Computer Vision

Course dates – HT – week beginning Monday 14th January 2019 – for Year 1 students
Andrew Zisserman, Andrea Vedaldi and Victor Prisacariu

Introduction

Computer vision is empowering cutting-edge applications in search, smart sensing, medical imaging, human-machine interaction, and many other areas. In this course the students will be introduced to the fundamental theory and practice of this rapidly evolving technology and will learn the fundamentals required to make use of it in their own research projects.

Objectives
  • To introduce state-of-the-art methods for computer vision
  • To familiarise the student with the theory and practice of image matching and indexing
  • To reveal the geometry underpinning the formation of images from observations of the 3D world
  • To supply computer vision software that can be used in subsequent research
Contents
  • Object recognition
    • Image transformations and matching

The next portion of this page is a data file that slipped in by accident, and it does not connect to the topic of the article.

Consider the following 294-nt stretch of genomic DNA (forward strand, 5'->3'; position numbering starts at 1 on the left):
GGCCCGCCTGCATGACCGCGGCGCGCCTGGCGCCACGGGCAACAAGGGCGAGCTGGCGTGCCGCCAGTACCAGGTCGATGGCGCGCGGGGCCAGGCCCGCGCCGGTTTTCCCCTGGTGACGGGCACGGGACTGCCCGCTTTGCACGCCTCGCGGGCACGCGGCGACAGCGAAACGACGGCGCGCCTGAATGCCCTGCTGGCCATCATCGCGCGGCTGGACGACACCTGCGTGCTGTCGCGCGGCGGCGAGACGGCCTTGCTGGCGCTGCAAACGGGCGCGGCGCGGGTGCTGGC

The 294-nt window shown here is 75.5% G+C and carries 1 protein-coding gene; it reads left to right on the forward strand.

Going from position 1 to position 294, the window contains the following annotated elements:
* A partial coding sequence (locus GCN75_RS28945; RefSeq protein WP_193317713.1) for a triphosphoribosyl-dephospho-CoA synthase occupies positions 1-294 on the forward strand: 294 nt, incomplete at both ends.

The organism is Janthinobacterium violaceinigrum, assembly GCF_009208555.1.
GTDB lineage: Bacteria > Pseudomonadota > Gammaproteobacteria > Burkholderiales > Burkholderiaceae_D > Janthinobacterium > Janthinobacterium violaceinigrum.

• Image indexing and search
    • Sliding-window object detectors
  • Multi-view geometry
    • Camera models
    • Image correspondences
    • Triangulation
    • 3D reconstruction of motion and structure
  • Differential motion
    • optical flow
    • object tracking
  • Segmentation
    • edges
    • superpixels
Prerequisites
  • MATLAB
  • Basic linear algebra
Other Sources
  • Computer Vision: A Modern Approach by David Forsyth and Jean Ponce (2nd ed.)
  • Computer Vision: Algorithms and Applications by Richard Szeliski (PDF available online)
  • Multiple View Geometry in Computer Vision by Richard Hartley and Andrew Zisserman
Exercises
  • Practical on image matching and indexing
  • Practical on sliding window object detection
  • Practical on multi-view geometry
Assessment Mode
  • Continual assessment during practicals